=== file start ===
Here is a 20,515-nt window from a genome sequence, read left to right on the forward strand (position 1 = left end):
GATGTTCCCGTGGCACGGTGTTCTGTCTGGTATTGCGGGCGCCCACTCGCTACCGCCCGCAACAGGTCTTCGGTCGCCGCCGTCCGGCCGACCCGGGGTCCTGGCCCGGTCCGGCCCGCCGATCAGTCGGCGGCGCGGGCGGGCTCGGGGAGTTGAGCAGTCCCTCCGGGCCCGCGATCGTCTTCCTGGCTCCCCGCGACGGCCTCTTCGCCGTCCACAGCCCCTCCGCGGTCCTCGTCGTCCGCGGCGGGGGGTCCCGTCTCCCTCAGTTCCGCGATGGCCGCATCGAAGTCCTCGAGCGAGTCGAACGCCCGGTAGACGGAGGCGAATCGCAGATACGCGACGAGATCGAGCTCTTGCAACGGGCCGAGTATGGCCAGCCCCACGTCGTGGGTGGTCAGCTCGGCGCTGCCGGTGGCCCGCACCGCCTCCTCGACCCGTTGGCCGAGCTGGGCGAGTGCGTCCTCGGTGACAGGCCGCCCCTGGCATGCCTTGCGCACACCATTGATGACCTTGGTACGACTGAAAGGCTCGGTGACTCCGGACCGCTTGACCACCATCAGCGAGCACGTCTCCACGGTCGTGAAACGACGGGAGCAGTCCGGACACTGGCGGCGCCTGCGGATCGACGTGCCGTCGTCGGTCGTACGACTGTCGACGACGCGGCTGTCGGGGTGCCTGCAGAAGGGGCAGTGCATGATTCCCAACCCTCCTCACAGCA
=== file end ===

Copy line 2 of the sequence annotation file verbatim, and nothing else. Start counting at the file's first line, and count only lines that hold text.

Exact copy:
GATGTTCCCGTGGCACGGTGTTCTGTCTGGTATTGCGGGCGCCCACTCGCTACCGCCCGCAACAGGTCTTCGGTCGCCGCCGTCCGGCCGACCCGGGGTCCTGGCCCGGTCCGGCCCGCCGATCAGTCGGCGGCGCGGGCGGGCTCGGGGAGTTGAGCAGTCCCTCCGGGCCCGCGATCGTCTTCCTGGCTCCCCGCGACGGCCTCTTCGCCGTCCACAGCCCCTCCGCGGTCCTCGTCGTCCGCGGCGGGGGGTCCCGTCTCCCTCAGTTCCGCGATGGCCGCATCGAAGTCCTCGAGCGAGTCGAACGCCCGGTAGACGGAGGCGAATCGCAGATACGCGACGAGATCGAGCTCTTGCAACGGGCCGAGTATGGCCAGCCCCACGTCGTGGGTGGTCAGCTCGGCGCTGCCGGTGGCCCGCACCGCCTCCTCGACCCGTTGGCCGAGCTGGGCGAGTGCGTCCTCGGTGACAGGCCGCCCCTGGCATGCCTTGCGCACACCATTGATGACCTTGGTACGACTGAAAGGCTCGGTGACTCCGGACCGCTTGACCACCATCAGCGAGCACGTCTCCACGGTCGTGAAACGACGGGAGCAGTCCGGACACTGGCGGCGCCTGCGGATCGACGTGCCGTCGTCGGTCGTACGACTGTCGACGACGCGGCTGTCGGGGTGCCTGCAGAAGGGGCAGTGCATGATTCCCAACCCTCCTCACAGCA